Lipski, Gloria. "Growing With Music: How Music Affects Child Development" (unpublished, 1999).
For this entry, I'm going to write about a paper that I wrote when I was in grade 10. It was my first bibliographic essay and in it I am greatly attached to the positive affects of music and I rely heavily on the Mozart Effect. I am interested in seeing how I argued for a notion of musical intelligence that has since been adjusted drastically. I list the benefits of music, especially to children: problem solving sills, teamwork, self-expression, hand-eye coordination, poise, memory, and concentration. I quote that musical involvement correlates with high academic achievement.
I begin with a discussion of music promoting growth even before birth. Between the third and fourth months, a baby begins to sense sound and thenceforth becomes very responsive to the mother's voice, even getting in sync with the mother's speech and body rhythms. Prenatal listening can affect musical ability after birth and agitation and relaxation within the womb demonstrate some musical discrimination. As children, music promotes social bonding. Music improves intellectual functioning. Listening to Baroque music improves memorization, concentration, and standardized test scores. Tapping rhythms synchronizes the left and right brain. The affects of music also interact with emotional intelligence. It stimulates, expresses, and creates many moods and feelings. It gives an alternative to verbal expression. It stimulates the release of pleasure-inducing endorphins. The human voice is the most powerful tool in transforming pain into well-being.
I go on to discuss the physicality of music further. The strongest force in nature are the infinitesimally small vibrations that hold DNA together. It can affect us very physiologically, including strength and pacing of exercise, eating speed, immune system, body temperature, etc. The natural highs produced by various musical activities, including listening, elevate the level of T-cells in our bodies, which help to prevent disease. These affects in childhood are extremely important in that children's minds and bodies are in the process of being constituted mentally, physically, and spiritually. They still have the potential to be greatly impacted.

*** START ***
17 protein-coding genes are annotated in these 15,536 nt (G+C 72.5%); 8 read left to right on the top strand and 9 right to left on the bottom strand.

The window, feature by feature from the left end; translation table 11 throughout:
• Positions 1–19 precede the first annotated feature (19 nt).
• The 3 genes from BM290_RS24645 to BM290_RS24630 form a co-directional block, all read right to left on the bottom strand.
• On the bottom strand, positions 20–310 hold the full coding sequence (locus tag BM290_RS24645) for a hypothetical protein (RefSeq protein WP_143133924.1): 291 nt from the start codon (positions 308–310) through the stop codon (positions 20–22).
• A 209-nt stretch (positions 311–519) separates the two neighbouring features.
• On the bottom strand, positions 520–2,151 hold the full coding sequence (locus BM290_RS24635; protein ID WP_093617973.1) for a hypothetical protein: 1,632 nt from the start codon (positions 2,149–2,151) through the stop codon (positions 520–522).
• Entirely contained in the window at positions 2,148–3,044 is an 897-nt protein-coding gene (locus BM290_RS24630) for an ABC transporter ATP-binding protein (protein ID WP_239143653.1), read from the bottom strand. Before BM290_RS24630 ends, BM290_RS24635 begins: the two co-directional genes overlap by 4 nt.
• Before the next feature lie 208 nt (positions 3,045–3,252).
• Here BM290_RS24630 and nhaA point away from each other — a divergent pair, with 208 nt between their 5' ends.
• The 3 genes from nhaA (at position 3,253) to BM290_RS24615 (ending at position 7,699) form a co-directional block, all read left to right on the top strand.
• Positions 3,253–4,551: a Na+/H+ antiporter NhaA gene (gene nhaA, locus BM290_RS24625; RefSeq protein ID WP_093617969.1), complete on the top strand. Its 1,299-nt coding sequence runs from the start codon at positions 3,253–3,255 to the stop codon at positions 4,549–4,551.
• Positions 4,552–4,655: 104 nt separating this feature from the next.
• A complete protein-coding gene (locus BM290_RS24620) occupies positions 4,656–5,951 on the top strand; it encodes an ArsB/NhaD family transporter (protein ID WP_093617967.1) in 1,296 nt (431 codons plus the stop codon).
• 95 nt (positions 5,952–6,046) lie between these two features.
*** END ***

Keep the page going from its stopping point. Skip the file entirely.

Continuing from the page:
For further reference, my main sources follow below. These were accompanied by some magazine articles and other sources that are available upon request.
Campbell, Don. The Mozart Effect. New York: Avon Books, 1997.
Ledson, Sidney. Raising Brighter Children. Toronto: The Canadian Publishers, 1983.
Verny, Thomas, M.D. The Secret Life of the Unborn Child. Toronto: Collins Publishers, 1981.
This was an interesting exercise. I suspect that this opinion paper represents the opinions of many people who want to add legitimacy and importance to music education. As when one of our visitors to class informed us that the Mozart effect is not everything we dreamed of, people likely have a hard time accepting that the assertion that music makes you smarter is simply not true. Many of us cling to and argue for this almost daily. I use many generalized statements and do not nuance the argument at all in this paper, which I think many others of the same opinion are also guilty of. I'm not sure what harm this really does, however. Perhaps this is what makes it such an attractive argument to try to make. I suppose there could be a social problem in terms of ignoring the socioeconomic factors that play largely in this debate. It is also interesting to see the advances that have been made since my days in high school. My sources now seem relatively old and apparently outdated. Not to get overly reflective, but I marvel at the way that the world's truth changes through the work of scholars like us. It's exciting.